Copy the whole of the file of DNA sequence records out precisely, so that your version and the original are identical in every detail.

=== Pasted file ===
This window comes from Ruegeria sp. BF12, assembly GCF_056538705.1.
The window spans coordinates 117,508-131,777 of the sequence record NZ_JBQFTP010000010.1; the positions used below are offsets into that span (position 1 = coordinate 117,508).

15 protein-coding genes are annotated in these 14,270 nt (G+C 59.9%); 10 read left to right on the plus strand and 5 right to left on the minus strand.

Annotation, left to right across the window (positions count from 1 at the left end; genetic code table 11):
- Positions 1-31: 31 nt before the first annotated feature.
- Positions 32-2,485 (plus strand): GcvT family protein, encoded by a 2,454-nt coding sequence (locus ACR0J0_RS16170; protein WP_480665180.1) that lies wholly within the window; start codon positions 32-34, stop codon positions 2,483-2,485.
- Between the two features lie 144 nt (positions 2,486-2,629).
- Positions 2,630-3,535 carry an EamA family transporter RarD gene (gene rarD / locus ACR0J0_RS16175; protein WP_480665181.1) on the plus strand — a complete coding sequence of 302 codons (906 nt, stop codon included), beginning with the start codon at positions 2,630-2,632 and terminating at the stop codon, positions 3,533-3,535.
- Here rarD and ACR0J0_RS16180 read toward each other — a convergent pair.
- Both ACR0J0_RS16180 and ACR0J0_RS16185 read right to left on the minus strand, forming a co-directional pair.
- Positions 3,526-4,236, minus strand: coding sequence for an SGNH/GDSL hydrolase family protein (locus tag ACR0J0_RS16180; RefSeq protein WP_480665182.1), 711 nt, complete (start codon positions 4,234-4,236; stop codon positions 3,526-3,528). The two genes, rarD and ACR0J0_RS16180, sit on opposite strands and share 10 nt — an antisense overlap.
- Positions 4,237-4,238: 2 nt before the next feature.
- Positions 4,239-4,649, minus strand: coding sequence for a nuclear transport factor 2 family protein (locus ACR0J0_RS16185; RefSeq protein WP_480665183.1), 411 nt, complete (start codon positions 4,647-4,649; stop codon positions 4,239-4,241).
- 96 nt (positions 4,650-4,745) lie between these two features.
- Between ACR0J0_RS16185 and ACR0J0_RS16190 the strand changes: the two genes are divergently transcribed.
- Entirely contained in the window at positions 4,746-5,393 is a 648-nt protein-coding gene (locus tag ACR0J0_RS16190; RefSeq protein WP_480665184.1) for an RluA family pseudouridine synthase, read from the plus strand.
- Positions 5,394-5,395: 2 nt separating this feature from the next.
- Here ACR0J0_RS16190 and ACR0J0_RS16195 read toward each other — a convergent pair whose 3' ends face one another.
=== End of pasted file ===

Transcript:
This window comes from Ruegeria sp. BF12, assembly GCF_056538705.1.
The window spans coordinates 117,508-131,777 of the sequence record NZ_JBQFTP010000010.1; the positions used below are offsets into that span (position 1 = coordinate 117,508).

15 protein-coding genes are annotated in these 14,270 nt (G+C 59.9%); 10 read left to right on the plus strand and 5 right to left on the minus strand.

Annotation, left to right across the window (positions count from 1 at the left end; genetic code table 11):
- Positions 1-31: 31 nt before the first annotated feature.
- Positions 32-2,485 (plus strand): GcvT family protein, encoded by a 2,454-nt coding sequence (locus ACR0J0_RS16170; protein WP_480665180.1) that lies wholly within the window; start codon positions 32-34, stop codon positions 2,483-2,485.
- Between the two features lie 144 nt (positions 2,486-2,629).
- Positions 2,630-3,535 carry an EamA family transporter RarD gene (gene rarD / locus ACR0J0_RS16175; protein WP_480665181.1) on the plus strand — a complete coding sequence of 302 codons (906 nt, stop codon included), beginning with the start codon at positions 2,630-2,632 and terminating at the stop codon, positions 3,533-3,535.
- Here rarD and ACR0J0_RS16180 read toward each other — a convergent pair.
- Both ACR0J0_RS16180 and ACR0J0_RS16185 read right to left on the minus strand, forming a co-directional pair.
- Positions 3,526-4,236, minus strand: coding sequence for an SGNH/GDSL hydrolase family protein (locus tag ACR0J0_RS16180; RefSeq protein WP_480665182.1), 711 nt, complete (start codon positions 4,234-4,236; stop codon positions 3,526-3,528). The two genes, rarD and ACR0J0_RS16180, sit on opposite strands and share 10 nt — an antisense overlap.
- Positions 4,237-4,238: 2 nt before the next feature.
- Positions 4,239-4,649, minus strand: coding sequence for a nuclear transport factor 2 family protein (locus ACR0J0_RS16185; RefSeq protein WP_480665183.1), 411 nt, complete (start codon positions 4,647-4,649; stop codon positions 4,239-4,241).
- 96 nt (positions 4,650-4,745) lie between these two features.
- Between ACR0J0_RS16185 and ACR0J0_RS16190 the strand changes: the two genes are divergently transcribed.
- Entirely contained in the window at positions 4,746-5,393 is a 648-nt protein-coding gene (locus tag ACR0J0_RS16190; RefSeq protein WP_480665184.1) for an RluA family pseudouridine synthase, read from the plus strand.
- Positions 5,394-5,395: 2 nt separating this feature from the next.
- Here ACR0J0_RS16190 and ACR0J0_RS16195 read toward each other — a convergent pair whose 3' ends face one another.